Signatures Needed After LSU Allegedly Illegally Bought Live Shelter Dogs For Research
PETA asserts that a whistleblower reached out to them — a former executive director of the Companion Animal Alliance, a Baton Rouge animal shelter.
That individual reportedly gave PETA documentary proof of an unofficial arrangement between the Companion Animal Alliance and LSU to send the school live and dead animals for use in anatomy courses.
The whistleblower indicated that LSU purchased animal cadavers for $20 each and live dogs for $40 each. PETA claims that at least 70 live dogs were supplied for this purpose in 2018 alone.
Assuming these allegations are in fact true, LSU would have violated the Animal Welfare Act at least 140 times.
The Animal Welfare Act (7 U.S.C. § 2137) states, [It] shall be unlawful for any research facility to purchase any dog or cat from any person except an operator of an auction sale subject to section 2142 of this title or a person holding a valid license as a dealer or exhibitor, pursuant to this chapter.
PETA maintains that Companion Animal Alliance has no such dealer/exhibitor license.
Additionally, the regulation implementing the Animal Welfare Act (9 C.F.R. § 2.31) requires that LSU “make, keep, and maintain records or forms which fully and correctly disclose information concerning each live dog or cat purchased or acquired, transported, euthanized, sold or disposed of by the research facility.”
Despite repeated requests for these records, LSU informed PETA that it had no responsive records for that particular request. The records LSU did release are appended to PETA’s complaint letter to the U.S. Department of Agriculture, which you can see here.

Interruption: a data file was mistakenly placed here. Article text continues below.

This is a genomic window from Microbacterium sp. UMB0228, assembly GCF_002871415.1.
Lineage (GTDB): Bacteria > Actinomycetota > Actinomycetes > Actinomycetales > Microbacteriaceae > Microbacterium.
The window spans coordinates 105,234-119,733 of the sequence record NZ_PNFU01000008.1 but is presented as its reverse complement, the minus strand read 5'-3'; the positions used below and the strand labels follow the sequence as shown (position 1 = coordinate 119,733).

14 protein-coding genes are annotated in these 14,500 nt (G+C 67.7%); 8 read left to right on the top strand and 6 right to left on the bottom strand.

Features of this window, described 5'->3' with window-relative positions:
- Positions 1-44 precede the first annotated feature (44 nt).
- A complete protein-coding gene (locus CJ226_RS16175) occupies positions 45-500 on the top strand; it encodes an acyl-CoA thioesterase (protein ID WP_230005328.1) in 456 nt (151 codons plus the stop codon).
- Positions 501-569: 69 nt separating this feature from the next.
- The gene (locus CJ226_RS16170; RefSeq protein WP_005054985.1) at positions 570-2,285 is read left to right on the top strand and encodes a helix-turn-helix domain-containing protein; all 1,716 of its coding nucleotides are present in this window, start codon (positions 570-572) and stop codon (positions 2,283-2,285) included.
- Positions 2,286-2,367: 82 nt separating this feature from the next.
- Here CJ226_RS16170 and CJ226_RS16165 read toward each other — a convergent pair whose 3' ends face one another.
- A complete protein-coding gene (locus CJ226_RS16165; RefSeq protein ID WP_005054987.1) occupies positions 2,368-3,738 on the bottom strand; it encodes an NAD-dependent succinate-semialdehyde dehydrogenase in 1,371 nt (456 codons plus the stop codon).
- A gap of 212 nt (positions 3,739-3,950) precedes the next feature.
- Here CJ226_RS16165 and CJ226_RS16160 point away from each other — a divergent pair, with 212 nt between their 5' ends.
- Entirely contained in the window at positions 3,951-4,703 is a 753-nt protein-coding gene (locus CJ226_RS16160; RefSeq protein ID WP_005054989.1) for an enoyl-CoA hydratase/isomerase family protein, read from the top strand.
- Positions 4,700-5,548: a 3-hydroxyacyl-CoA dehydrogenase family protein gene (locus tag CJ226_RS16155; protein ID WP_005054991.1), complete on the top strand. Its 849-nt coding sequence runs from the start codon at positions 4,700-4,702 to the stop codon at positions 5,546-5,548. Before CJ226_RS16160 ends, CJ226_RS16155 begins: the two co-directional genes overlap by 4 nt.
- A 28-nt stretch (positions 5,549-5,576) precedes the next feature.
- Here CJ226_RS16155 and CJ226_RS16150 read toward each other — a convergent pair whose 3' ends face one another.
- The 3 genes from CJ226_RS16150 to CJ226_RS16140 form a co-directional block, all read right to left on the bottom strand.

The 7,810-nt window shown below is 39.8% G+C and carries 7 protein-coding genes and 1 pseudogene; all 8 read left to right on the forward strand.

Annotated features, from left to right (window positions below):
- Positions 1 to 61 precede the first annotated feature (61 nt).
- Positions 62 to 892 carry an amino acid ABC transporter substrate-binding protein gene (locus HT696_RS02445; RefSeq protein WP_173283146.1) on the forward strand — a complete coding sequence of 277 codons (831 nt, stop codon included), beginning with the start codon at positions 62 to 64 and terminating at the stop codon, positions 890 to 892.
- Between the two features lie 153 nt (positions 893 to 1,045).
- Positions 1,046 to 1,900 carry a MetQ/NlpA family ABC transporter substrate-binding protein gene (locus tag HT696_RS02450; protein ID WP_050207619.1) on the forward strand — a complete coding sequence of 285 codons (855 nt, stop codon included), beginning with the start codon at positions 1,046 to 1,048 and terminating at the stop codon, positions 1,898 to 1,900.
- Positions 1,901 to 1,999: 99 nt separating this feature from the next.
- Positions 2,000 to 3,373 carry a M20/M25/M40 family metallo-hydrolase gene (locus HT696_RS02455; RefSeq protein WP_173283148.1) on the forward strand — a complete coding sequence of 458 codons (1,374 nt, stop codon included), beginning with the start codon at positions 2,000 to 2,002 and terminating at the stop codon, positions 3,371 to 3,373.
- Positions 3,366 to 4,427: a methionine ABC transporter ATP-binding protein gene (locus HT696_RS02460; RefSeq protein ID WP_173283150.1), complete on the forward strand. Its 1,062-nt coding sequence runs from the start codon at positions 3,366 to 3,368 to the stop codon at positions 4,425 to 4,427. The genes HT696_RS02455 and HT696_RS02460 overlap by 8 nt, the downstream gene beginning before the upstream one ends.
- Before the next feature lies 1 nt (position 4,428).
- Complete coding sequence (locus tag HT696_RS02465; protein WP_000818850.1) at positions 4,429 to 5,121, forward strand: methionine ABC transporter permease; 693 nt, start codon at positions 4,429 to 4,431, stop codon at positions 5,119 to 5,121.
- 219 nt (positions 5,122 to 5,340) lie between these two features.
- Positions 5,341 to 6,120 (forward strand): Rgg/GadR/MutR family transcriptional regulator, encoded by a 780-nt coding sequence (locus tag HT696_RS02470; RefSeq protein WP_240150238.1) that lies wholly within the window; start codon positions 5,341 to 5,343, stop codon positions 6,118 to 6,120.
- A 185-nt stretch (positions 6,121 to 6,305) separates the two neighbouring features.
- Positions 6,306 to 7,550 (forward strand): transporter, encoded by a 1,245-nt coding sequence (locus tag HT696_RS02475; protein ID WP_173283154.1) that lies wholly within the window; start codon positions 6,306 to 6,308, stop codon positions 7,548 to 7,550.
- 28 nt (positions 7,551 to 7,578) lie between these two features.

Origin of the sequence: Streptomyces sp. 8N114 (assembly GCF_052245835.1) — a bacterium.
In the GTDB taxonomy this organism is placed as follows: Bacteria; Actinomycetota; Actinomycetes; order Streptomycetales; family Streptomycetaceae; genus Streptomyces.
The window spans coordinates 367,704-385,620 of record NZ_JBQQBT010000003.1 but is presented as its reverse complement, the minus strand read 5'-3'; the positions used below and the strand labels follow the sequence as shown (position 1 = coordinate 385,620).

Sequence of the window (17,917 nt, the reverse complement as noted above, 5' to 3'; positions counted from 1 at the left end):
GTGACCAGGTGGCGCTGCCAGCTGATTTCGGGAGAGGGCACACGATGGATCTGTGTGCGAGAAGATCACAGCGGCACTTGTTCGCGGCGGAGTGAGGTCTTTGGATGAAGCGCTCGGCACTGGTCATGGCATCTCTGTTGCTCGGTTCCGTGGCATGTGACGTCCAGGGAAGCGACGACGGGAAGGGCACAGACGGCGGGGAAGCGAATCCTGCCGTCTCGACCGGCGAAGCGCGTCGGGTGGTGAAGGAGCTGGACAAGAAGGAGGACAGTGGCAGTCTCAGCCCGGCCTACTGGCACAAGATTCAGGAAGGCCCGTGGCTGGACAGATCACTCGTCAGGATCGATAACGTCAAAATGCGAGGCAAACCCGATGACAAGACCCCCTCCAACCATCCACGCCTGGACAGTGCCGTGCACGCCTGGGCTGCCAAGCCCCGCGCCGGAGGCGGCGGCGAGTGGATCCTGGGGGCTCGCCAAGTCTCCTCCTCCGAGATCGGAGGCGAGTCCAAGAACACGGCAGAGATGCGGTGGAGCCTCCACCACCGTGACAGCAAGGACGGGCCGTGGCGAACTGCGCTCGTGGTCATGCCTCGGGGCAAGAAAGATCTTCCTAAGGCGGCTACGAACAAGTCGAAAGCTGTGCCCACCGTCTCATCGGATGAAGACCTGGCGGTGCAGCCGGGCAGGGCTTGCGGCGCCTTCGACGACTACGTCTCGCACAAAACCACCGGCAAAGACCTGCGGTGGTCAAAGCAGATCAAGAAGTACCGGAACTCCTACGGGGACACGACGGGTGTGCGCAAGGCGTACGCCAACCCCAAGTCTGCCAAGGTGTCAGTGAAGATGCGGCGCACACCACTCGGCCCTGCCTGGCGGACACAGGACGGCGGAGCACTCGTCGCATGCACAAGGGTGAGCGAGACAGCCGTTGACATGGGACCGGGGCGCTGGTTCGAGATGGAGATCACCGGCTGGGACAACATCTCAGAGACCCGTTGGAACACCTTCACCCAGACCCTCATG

The LSU School of Veterinary Medicine denied PETA’s allegations in a statement, “The cadavers are used to train veterinary students, whose life work is dedicated to serving and saving animals. In some cases, live animals are brought to the veterinary school for euthanasia. In all of these cases, the animals were already scheduled for euthanasia.
The Companion Animal Alliance’s board was not aware that it was sending live dogs to LSU for research until the shelter’s former executive director, Desiree Bender, told them so, according to Christel Slaughter the shelter’s chairperson.
Nola.com was told that the board terminated Bender’s employment in October 2018 and passed a resolution at that time to stop providing animals to LSU or other institutions for research.
Perhaps most distressing is that the shelter apparently provided LSU with dogs that had been impounded by animal control as strays or loose dogs. PETA says that the shelter marked those dogs as “adopted” or “released” in its records.
PETA says one of those dogs, Cajun, still shows up on a pet adoption site as having found a new home, even though the organization has seen evidence that Cajun was one of the dogs sold to LSU.
So is there a problem here or not?
On one hand, we love animals and want medical experts trained and ready to help them when they have veterinary problems. Without question, we need veterinarians and vet techs who are well trained by schools like LSU.
On the other hand, we need those same institutions to abide by animal welfare laws. If LSU did violate the AWA, those practices need to stop immediately.
That said, it’s not illegal for a veterinary school to obtain animal cadavers and live animals for teaching purposes. The only real violation here was the place from which LSU allegedly got those animals. Had they obtained them from a properly licensed facility, their actions would have been perfectly legal which makes it clear that there are still many ways in which the Animal Welfare Act fails to protect animals.
Sign this Care2 petition telling LSU to stop obtaining animals from inappropriate facilities like animal shelters. HERE!